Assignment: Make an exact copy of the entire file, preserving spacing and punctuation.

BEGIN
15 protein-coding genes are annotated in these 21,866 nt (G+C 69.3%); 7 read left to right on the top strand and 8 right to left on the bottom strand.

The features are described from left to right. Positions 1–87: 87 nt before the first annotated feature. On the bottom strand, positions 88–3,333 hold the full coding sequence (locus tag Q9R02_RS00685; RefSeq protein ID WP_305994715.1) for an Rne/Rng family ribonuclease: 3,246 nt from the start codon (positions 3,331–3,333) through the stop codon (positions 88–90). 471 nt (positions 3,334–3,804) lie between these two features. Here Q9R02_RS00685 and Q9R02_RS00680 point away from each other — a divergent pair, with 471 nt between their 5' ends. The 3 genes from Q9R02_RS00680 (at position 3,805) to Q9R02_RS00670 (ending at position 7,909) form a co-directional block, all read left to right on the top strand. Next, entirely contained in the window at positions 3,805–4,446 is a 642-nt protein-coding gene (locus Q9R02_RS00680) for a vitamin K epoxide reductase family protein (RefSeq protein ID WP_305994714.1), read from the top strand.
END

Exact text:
15 protein-coding genes are annotated in these 21,866 nt (G+C 69.3%); 7 read left to right on the top strand and 8 right to left on the bottom strand.

The features are described from left to right. Positions 1–87: 87 nt before the first annotated feature. On the bottom strand, positions 88–3,333 hold the full coding sequence (locus tag Q9R02_RS00685; RefSeq protein ID WP_305994715.1) for an Rne/Rng family ribonuclease: 3,246 nt from the start codon (positions 3,331–3,333) through the stop codon (positions 88–90). 471 nt (positions 3,334–3,804) lie between these two features. Here Q9R02_RS00685 and Q9R02_RS00680 point away from each other — a divergent pair, with 471 nt between their 5' ends. The 3 genes from Q9R02_RS00680 (at position 3,805) to Q9R02_RS00670 (ending at position 7,909) form a co-directional block, all read left to right on the top strand. Next, entirely contained in the window at positions 3,805–4,446 is a 642-nt protein-coding gene (locus Q9R02_RS00680) for a vitamin K epoxide reductase family protein (RefSeq protein ID WP_305994714.1), read from the top strand.